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You Decide

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I’m here in a very significant room at the Capitol in St. Paul This is where legislators come together to discuss many important issues and pass laws that affect you. Such issues include: More issues are also discussed and key decisions are made in this room, as well as at the Capitol in Washington, D.C. However, who makes the decision of who should serve in the legislature? Who decides that? You decide! In Minnesota, there are about 500,000 people who are eligible to vote who are Deaf, Hard of Hearing, or DeafBlind, but almost half of them don’t vote. What happens when they give up their right to decide? It’s important to know that Congress and the president listen to those who vote. So, voting is the key to getting their attention. So people need to continue voting, please. Voting is indeed really important. If you’d like to share your opinions, experiences and insights with legislators, they’re more likely to listen to you if you have registered to vote. But how do you do that? If you’re not sure of the process for registering and voting, here is some.... If you’d like to go ahead and register to vote, you’ll get a voter registration card, which looks like this. You’ll fill out answers to questions such as your name, address and birthdate and that you are a U.S. citizen who is 18 on or before election day. If you have any questions about this form, you can contact either or These agencies are responsible for assisting people with registering and voting, and will answer any of your questions. Once you fill out your registration card and send it in, you will receive a postcard in the mail telling you where to go and vote. It’s easy to register and it’s also easy to actually get out and vote. Even if you lose the postcard that comes in the mail and don’t know where to vote, just go to the Secretary of State’s website and use their pollfinder service. You simply type in your address in the pollfinder area, and it gives you your voting location. It's a simple process. Once you are registered and know where to go, you may need assistance in driving to the polling place. If you aren’t able to make it because you can’t drive, for instance, contact MCDHH and they can assist in finding someone to bring you to your voting place. Voting takes place in a variety of community locations. It might be in a church, school, or local government building. Once you arrive, you’ll see a table of people who will ask for your name and address. You’ll also sign a roster of registered voters. After that, you’ll receive a ballot with the names of the candidates. Take this ballot to a booth where you can privately make your choices. After that, slide your ballot through the accounting machine. Registering to vote and going to vote is a simple process. Voting is significant, and Kim will share more about that significance. We need to vote for people who agree on issues in the Deaf community and agree about how we can get the best services for our community. What Kim just said is true. There are a lot of issues that might be important to you, For example, These issues are not just important only for you, but also for other Minnesotans who are Deaf, DeafBlind or Hard of Hearing. And the way to get legislators to listen to what you have to say is to... Vote! Whether you are Deaf, DeafBlind or Hard of Hearing, get out and vote. You decide!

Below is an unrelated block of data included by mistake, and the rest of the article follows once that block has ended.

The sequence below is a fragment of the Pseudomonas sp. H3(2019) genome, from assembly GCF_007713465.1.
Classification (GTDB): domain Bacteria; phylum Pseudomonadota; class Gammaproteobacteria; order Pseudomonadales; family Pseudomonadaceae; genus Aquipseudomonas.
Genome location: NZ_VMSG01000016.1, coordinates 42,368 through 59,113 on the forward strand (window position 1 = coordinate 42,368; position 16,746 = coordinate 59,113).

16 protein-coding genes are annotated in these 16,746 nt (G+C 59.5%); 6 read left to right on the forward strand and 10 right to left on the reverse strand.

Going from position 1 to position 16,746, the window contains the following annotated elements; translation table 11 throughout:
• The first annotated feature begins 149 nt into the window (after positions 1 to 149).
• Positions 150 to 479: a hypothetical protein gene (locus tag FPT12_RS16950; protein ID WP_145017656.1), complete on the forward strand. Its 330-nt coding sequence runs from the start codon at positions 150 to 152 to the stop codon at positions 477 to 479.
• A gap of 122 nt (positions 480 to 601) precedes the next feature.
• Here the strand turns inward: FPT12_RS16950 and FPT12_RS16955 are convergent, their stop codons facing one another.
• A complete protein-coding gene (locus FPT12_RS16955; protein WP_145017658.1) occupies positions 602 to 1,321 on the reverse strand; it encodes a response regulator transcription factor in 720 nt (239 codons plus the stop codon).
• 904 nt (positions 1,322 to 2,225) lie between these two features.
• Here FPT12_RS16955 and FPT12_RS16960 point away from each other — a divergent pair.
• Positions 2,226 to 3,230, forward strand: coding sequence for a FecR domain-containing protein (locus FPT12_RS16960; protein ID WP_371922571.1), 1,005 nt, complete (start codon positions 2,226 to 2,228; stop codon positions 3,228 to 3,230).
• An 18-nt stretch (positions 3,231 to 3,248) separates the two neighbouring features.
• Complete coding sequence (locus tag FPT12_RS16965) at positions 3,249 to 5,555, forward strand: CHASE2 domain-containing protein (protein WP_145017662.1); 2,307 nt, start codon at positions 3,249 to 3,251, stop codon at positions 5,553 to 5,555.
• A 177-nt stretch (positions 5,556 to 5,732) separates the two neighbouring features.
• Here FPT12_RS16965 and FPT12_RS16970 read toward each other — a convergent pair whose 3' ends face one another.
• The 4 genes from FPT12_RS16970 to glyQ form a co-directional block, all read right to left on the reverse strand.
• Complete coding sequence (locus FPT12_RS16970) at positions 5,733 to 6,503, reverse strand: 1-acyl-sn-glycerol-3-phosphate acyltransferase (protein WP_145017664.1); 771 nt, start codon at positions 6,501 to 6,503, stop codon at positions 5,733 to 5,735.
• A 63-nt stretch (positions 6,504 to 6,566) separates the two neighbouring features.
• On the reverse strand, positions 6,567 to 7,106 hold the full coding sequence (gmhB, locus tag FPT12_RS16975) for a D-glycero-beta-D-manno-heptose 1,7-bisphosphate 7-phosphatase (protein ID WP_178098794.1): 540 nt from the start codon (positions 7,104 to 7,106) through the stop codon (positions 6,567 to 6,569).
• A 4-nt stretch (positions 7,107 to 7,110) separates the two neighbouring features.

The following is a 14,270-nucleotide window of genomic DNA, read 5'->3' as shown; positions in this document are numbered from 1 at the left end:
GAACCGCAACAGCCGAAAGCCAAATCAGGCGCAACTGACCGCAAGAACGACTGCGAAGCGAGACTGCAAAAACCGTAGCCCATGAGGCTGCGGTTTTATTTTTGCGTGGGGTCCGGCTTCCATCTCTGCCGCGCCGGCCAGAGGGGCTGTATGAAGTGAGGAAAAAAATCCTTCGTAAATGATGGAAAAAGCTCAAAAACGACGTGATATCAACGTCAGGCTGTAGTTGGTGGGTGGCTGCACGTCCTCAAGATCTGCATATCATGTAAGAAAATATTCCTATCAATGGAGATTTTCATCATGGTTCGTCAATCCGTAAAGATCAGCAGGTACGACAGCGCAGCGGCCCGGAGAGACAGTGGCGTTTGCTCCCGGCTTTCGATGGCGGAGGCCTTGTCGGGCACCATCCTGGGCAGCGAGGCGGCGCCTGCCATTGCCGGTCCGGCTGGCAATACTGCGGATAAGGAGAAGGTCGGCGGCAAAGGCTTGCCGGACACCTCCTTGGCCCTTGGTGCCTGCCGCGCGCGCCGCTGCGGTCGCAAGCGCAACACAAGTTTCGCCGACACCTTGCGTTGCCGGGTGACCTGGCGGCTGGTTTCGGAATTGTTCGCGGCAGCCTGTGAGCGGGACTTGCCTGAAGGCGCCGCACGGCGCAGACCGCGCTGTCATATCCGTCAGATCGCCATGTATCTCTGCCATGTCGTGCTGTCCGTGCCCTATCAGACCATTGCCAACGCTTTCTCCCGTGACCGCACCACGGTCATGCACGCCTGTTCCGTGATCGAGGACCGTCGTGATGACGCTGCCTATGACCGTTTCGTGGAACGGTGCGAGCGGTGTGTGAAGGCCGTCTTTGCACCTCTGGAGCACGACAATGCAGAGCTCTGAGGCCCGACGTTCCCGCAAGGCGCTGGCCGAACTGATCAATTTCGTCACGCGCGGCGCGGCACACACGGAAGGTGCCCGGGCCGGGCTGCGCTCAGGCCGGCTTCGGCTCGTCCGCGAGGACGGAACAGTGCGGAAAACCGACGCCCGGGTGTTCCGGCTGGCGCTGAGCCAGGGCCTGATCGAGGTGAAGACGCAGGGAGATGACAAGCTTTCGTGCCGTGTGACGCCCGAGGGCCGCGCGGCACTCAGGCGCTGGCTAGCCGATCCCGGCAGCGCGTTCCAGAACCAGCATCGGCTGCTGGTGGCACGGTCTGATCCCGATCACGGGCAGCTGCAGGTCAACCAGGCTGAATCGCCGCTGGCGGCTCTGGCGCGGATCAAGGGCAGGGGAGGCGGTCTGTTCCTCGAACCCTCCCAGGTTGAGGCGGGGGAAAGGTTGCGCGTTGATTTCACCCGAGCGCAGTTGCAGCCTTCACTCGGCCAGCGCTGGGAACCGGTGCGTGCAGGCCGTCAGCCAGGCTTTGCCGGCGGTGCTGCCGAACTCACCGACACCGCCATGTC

Video Details

Duration: 5 minutes and 42 seconds
Country: United States
Language: English
Genre: None
Producer: Commission of Deaf, DeafBlind and Hard of Hearing Minnesotans
Director: Doug Bowen-Bailey
Views: 472
Posted by: digiterp on Aug 28, 2008

A video created for the Commission of Deaf, DeafBlind and Hard of Hearing Minnesotans to encourage voter registration and participation.

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